Heavy rain turned the streets of London into raging streams. Basement, cars, toilets, shops – the underwater city. Experts fear they may have found the cause. Not just climate change.
The UK was hit by torrential rain on Monday that inundated several streets and homes. British media reported that more than seven centimeters of rain was supposed to fall in the British capital, London, within 90 minutes.
Sudden rain flooded several streets and houses. Cellars were flooded, especially in western parts of London, and some drivers had to leave their cars on streets that turned into flowing streams. Portobello Road in Notting Hill, popular with tourists, looked like a raging river.
‘Super basement’ as a possible cause
For the area south of Westminster County, authorities have declared a yellow danger level. Many homes and shops were inundated, toilets overflowed, and roofs collapsed in isolated cases, reports the Daily Mail.
Flood protection specialist Mary Donau hypothesizes that climate change and accompanying harsh weather conditions are the cause of these extreme floods. Donau told the Daily Mail that so-called “super basements” may also favor flooding. They will be built especially in the wealthier neighborhoods to make the most of the land.
Rainwater can no longer properly return to the land and thus to the groundwater. “North Kensington is a prime example of land that would have absorbed water that is now used for super vaults,” Dunau says. More rain is also expected in the London area on Tuesday.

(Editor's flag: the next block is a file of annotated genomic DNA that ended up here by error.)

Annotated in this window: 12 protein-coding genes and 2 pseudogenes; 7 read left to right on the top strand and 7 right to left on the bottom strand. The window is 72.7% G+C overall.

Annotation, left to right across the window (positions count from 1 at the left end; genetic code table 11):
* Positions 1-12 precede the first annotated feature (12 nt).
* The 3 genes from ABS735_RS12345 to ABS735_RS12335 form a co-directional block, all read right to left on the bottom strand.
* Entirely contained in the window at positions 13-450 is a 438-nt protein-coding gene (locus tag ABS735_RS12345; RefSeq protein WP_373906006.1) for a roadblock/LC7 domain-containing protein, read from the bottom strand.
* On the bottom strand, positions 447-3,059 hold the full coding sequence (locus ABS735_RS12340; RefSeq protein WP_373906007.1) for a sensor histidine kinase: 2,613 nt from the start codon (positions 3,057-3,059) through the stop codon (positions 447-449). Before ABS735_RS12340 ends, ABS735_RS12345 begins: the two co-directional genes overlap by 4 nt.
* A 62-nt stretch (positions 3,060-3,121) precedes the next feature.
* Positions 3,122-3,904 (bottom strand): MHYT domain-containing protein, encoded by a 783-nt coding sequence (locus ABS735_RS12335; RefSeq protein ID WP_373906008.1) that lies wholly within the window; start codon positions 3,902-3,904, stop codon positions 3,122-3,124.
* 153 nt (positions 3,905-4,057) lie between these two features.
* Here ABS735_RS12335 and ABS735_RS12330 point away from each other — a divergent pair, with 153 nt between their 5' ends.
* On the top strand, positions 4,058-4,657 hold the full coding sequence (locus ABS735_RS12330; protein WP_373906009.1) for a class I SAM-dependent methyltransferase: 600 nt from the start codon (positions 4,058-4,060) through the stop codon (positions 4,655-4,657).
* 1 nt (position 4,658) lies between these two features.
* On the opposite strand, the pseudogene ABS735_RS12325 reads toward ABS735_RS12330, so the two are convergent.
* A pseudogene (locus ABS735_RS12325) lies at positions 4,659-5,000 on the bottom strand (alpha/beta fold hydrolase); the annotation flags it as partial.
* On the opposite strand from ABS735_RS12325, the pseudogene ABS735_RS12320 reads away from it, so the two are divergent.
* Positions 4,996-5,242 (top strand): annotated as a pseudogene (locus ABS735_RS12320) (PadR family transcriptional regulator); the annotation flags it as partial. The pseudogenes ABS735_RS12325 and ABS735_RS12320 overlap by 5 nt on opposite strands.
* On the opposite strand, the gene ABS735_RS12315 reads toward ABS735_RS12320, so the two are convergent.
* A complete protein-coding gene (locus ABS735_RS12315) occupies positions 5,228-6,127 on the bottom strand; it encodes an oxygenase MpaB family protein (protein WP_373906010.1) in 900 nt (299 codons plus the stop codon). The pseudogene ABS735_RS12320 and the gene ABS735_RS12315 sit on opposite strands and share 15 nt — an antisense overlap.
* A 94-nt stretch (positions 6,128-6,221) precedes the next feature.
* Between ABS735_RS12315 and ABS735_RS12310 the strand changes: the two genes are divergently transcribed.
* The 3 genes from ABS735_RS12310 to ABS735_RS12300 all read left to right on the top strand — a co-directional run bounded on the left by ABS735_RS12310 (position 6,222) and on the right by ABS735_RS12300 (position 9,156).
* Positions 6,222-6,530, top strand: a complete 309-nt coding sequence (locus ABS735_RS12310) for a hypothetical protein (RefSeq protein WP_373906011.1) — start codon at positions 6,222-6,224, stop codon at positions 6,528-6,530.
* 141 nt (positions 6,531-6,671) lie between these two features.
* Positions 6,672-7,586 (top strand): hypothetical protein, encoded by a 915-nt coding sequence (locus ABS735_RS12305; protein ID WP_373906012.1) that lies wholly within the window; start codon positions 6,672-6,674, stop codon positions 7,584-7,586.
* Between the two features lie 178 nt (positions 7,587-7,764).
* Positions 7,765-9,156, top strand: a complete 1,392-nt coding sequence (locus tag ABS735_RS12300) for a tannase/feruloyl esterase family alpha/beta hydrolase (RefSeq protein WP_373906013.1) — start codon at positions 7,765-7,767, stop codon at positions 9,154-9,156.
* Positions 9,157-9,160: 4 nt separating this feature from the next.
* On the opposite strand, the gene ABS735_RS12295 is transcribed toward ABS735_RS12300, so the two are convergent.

The Queen’s guitarist complains of flood damage
Notable Londoners were also victims of the floods: the home of Queen’s guitarist Brian May was damaged by the floods. The 73-year-old showed the aftermath of the storm at his Kensington-area home on Instagram on Tuesday.
“The sewage inundated the entire ground floor and covered carpets, rugs and all kinds of valuables (to us) with stinky mud,” May wrote. “It’s disgusting and actually very heartbreaking. It’s as if we’ve been ambushed, defiled.” Several memorabilia from his wife, Anita Dobson (72), were destroyed, as well as photo albums from his childhood.
He made the neighbors and the administration of the district jointly responsible. In recent years, contrary to expert advice, many cellars in the area have been expanded, now disrupting drainage. The county council rejected the allegations.
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